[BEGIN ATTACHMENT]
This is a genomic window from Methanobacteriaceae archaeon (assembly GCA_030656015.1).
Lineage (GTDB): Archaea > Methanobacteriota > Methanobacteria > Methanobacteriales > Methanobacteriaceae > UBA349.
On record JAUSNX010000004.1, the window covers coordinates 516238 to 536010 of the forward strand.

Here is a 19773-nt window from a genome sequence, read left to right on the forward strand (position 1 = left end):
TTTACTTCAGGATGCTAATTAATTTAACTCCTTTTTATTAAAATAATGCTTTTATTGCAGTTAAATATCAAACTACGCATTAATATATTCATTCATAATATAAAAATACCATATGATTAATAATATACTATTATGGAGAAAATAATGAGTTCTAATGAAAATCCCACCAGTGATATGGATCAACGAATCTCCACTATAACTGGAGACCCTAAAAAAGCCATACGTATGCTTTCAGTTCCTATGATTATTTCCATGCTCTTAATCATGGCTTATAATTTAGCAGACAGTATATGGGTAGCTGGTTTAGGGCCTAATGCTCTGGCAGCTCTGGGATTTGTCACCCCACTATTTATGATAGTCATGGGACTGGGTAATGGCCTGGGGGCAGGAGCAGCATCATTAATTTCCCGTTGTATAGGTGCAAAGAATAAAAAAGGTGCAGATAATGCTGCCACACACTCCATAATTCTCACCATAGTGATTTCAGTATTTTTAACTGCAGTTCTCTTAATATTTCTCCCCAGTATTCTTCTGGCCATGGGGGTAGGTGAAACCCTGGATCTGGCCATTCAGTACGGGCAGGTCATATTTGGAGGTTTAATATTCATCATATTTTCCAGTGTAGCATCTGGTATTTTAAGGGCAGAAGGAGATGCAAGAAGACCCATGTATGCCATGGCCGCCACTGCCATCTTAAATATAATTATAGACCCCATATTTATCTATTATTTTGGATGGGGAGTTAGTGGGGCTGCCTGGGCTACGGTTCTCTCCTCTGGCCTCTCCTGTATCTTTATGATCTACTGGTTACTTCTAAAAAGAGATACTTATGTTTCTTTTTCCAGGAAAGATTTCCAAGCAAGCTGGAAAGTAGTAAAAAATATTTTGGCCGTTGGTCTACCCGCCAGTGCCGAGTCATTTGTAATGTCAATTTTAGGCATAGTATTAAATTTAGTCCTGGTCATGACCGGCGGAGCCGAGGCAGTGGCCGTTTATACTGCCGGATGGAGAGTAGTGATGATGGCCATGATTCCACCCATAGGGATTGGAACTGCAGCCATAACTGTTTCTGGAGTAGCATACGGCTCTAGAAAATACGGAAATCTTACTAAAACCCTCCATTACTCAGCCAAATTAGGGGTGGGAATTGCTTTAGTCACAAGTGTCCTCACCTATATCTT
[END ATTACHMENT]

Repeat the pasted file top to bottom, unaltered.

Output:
This is a genomic window from Methanobacteriaceae archaeon (assembly GCA_030656015.1).
Lineage (GTDB): Archaea > Methanobacteriota > Methanobacteria > Methanobacteriales > Methanobacteriaceae > UBA349.
On record JAUSNX010000004.1, the window covers coordinates 516238 to 536010 of the forward strand.

Here is a 19773-nt window from a genome sequence, read left to right on the forward strand (position 1 = left end):
TTTACTTCAGGATGCTAATTAATTTAACTCCTTTTTATTAAAATAATGCTTTTATTGCAGTTAAATATCAAACTACGCATTAATATATTCATTCATAATATAAAAATACCATATGATTAATAATATACTATTATGGAGAAAATAATGAGTTCTAATGAAAATCCCACCAGTGATATGGATCAACGAATCTCCACTATAACTGGAGACCCTAAAAAAGCCATACGTATGCTTTCAGTTCCTATGATTATTTCCATGCTCTTAATCATGGCTTATAATTTAGCAGACAGTATATGGGTAGCTGGTTTAGGGCCTAATGCTCTGGCAGCTCTGGGATTTGTCACCCCACTATTTATGATAGTCATGGGACTGGGTAATGGCCTGGGGGCAGGAGCAGCATCATTAATTTCCCGTTGTATAGGTGCAAAGAATAAAAAAGGTGCAGATAATGCTGCCACACACTCCATAATTCTCACCATAGTGATTTCAGTATTTTTAACTGCAGTTCTCTTAATATTTCTCCCCAGTATTCTTCTGGCCATGGGGGTAGGTGAAACCCTGGATCTGGCCATTCAGTACGGGCAGGTCATATTTGGAGGTTTAATATTCATCATATTTTCCAGTGTAGCATCTGGTATTTTAAGGGCAGAAGGAGATGCAAGAAGACCCATGTATGCCATGGCCGCCACTGCCATCTTAAATATAATTATAGACCCCATATTTATCTATTATTTTGGATGGGGAGTTAGTGGGGCTGCCTGGGCTACGGTTCTCTCCTCTGGCCTCTCCTGTATCTTTATGATCTACTGGTTACTTCTAAAAAGAGATACTTATGTTTCTTTTTCCAGGAAAGATTTCCAAGCAAGCTGGAAAGTAGTAAAAAATATTTTGGCCGTTGGTCTACCCGCCAGTGCCGAGTCATTTGTAATGTCAATTTTAGGCATAGTATTAAATTTAGTCCTGGTCATGACCGGCGGAGCCGAGGCAGTGGCCGTTTATACTGCCGGATGGAGAGTAGTGATGATGGCCATGATTCCACCCATAGGGATTGGAACTGCAGCCATAACTGTTTCTGGAGTAGCATACGGCTCTAGAAAATACGGAAATCTTACTAAAACCCTCCATTACTCAGCCAAATTAGGGGTGGGAATTGCTTTAGTCACAAGTGTCCTCACCTATATCTT